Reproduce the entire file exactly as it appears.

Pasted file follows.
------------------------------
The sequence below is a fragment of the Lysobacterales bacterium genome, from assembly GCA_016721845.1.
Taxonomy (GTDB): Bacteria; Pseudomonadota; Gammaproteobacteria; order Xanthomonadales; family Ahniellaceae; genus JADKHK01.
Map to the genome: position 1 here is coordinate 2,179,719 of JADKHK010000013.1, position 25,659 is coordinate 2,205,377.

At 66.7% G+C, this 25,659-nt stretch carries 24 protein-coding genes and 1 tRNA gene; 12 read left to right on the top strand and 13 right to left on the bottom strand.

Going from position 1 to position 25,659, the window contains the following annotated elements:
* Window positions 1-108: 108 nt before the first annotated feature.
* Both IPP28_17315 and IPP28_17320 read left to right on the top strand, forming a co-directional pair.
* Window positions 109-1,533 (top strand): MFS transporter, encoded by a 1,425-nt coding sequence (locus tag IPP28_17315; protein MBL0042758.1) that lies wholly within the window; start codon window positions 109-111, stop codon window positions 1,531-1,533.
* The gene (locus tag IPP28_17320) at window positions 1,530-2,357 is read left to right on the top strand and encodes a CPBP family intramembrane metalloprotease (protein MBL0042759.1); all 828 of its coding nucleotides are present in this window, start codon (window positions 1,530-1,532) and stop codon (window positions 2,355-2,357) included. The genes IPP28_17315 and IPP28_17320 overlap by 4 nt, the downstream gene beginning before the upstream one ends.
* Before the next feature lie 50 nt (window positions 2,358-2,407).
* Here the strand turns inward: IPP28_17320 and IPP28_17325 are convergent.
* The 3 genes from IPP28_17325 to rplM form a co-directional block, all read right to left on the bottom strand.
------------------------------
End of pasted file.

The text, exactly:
The sequence below is a fragment of the Lysobacterales bacterium genome, from assembly GCA_016721845.1.
Taxonomy (GTDB): Bacteria; Pseudomonadota; Gammaproteobacteria; order Xanthomonadales; family Ahniellaceae; genus JADKHK01.
Map to the genome: position 1 here is coordinate 2,179,719 of JADKHK010000013.1, position 25,659 is coordinate 2,205,377.

At 66.7% G+C, this 25,659-nt stretch carries 24 protein-coding genes and 1 tRNA gene; 12 read left to right on the top strand and 13 right to left on the bottom strand.

Going from position 1 to position 25,659, the window contains the following annotated elements:
* Window positions 1-108: 108 nt before the first annotated feature.
* Both IPP28_17315 and IPP28_17320 read left to right on the top strand, forming a co-directional pair.
* Window positions 109-1,533 (top strand): MFS transporter, encoded by a 1,425-nt coding sequence (locus tag IPP28_17315; protein MBL0042758.1) that lies wholly within the window; start codon window positions 109-111, stop codon window positions 1,531-1,533.
* The gene (locus tag IPP28_17320) at window positions 1,530-2,357 is read left to right on the top strand and encodes a CPBP family intramembrane metalloprotease (protein MBL0042759.1); all 828 of its coding nucleotides are present in this window, start codon (window positions 1,530-1,532) and stop codon (window positions 2,355-2,357) included. The genes IPP28_17315 and IPP28_17320 overlap by 4 nt, the downstream gene beginning before the upstream one ends.
* Before the next feature lie 50 nt (window positions 2,358-2,407).
* Here the strand turns inward: IPP28_17320 and IPP28_17325 are convergent.
* The 3 genes from IPP28_17325 to rplM form a co-directional block, all read right to left on the bottom strand.